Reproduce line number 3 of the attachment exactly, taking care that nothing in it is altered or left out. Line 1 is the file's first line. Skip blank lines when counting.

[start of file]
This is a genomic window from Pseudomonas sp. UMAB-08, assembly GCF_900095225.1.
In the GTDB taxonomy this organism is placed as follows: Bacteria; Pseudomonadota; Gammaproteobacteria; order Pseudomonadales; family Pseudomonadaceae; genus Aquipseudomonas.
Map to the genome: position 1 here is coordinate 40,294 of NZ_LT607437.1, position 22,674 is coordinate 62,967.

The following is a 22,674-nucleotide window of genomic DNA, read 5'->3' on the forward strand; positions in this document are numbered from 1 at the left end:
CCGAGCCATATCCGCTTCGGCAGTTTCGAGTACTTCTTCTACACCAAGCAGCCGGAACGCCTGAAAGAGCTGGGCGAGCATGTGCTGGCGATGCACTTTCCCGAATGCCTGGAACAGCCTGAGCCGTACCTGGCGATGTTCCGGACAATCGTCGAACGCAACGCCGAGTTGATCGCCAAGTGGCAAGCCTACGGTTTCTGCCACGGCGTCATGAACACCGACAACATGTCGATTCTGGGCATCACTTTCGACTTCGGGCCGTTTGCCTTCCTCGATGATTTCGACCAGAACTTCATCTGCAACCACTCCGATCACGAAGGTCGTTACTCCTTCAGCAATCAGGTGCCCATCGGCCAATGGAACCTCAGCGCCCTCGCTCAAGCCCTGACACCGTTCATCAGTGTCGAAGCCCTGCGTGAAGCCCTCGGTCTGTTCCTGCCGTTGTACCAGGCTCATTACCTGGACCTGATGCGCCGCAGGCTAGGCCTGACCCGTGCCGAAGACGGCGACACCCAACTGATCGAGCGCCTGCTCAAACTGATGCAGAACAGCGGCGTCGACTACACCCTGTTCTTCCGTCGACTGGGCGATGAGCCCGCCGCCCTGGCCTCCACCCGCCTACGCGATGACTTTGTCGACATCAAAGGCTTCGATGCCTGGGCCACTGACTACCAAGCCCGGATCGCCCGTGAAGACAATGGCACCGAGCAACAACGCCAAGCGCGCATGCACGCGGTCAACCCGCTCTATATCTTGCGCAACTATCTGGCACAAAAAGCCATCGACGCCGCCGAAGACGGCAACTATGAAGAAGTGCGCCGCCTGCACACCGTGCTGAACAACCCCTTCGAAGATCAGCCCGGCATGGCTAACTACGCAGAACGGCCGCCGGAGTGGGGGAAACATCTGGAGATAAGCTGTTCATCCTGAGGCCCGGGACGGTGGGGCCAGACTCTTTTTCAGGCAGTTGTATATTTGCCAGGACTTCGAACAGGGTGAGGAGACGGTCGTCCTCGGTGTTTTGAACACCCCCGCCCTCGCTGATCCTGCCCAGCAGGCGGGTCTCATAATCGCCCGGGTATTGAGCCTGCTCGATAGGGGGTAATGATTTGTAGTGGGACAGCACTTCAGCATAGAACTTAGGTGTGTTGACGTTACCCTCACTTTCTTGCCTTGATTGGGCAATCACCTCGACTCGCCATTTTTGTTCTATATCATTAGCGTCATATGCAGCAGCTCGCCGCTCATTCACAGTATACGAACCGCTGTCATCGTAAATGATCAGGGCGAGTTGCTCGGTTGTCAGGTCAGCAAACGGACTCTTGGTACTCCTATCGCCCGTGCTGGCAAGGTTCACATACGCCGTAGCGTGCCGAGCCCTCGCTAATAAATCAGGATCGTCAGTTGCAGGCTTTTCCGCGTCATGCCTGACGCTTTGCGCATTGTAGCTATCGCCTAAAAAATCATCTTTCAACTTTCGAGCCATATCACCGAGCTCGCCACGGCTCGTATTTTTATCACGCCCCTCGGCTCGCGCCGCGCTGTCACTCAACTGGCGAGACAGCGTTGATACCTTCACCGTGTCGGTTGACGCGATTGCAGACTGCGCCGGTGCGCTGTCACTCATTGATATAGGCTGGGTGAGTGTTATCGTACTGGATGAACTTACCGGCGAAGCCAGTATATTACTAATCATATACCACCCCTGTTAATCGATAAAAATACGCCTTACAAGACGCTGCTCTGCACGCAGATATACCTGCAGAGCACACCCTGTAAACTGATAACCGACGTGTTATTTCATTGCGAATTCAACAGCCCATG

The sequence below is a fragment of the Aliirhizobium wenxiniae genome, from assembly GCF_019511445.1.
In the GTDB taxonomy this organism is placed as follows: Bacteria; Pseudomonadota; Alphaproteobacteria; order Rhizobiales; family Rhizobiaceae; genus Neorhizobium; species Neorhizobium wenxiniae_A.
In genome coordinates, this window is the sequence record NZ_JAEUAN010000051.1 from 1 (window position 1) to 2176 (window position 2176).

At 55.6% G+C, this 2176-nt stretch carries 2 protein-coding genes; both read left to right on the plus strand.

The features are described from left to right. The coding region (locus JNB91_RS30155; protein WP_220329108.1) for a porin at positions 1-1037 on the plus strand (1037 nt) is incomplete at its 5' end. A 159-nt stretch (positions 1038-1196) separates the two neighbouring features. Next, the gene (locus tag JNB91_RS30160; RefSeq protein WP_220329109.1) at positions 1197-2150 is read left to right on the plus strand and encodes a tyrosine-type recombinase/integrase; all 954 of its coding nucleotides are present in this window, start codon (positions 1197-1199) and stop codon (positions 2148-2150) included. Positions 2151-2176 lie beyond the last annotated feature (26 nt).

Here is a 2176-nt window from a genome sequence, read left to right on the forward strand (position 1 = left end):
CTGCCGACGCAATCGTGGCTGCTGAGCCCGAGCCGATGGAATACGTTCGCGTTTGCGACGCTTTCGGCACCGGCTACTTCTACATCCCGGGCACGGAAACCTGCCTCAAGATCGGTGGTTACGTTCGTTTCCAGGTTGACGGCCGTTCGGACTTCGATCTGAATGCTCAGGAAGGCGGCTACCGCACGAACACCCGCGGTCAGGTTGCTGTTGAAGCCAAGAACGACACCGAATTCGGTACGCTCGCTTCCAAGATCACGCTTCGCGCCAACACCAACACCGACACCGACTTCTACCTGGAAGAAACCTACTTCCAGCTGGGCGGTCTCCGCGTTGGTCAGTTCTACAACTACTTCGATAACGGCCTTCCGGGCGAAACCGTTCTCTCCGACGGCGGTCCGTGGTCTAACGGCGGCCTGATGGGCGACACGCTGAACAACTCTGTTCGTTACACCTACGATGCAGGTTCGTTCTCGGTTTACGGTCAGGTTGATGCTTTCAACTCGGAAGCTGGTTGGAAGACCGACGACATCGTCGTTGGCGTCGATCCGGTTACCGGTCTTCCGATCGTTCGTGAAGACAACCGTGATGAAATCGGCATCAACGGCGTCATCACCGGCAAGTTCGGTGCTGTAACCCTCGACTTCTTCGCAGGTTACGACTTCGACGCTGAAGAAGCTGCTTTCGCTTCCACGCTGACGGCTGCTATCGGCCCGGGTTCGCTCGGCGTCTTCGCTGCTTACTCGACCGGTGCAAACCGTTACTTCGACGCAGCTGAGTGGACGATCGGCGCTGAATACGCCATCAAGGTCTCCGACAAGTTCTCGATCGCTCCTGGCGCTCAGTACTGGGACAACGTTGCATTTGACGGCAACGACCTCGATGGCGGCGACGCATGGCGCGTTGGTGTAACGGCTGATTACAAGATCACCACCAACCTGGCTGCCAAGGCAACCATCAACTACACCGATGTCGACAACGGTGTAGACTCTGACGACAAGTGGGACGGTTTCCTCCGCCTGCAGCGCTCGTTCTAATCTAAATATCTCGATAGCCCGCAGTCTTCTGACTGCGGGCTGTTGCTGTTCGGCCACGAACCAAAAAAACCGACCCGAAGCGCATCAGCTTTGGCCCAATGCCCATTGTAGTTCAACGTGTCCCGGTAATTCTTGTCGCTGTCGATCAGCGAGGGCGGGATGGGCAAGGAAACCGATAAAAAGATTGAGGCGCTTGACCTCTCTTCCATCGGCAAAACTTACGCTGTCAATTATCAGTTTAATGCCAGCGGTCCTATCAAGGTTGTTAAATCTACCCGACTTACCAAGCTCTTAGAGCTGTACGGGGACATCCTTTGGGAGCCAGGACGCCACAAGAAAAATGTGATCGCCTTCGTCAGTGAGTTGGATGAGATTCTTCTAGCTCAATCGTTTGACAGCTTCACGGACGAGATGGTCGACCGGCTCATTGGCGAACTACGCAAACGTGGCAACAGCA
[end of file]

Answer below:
Map to the genome: position 1 here is coordinate 40,294 of NZ_LT607437.1, position 22,674 is coordinate 62,967.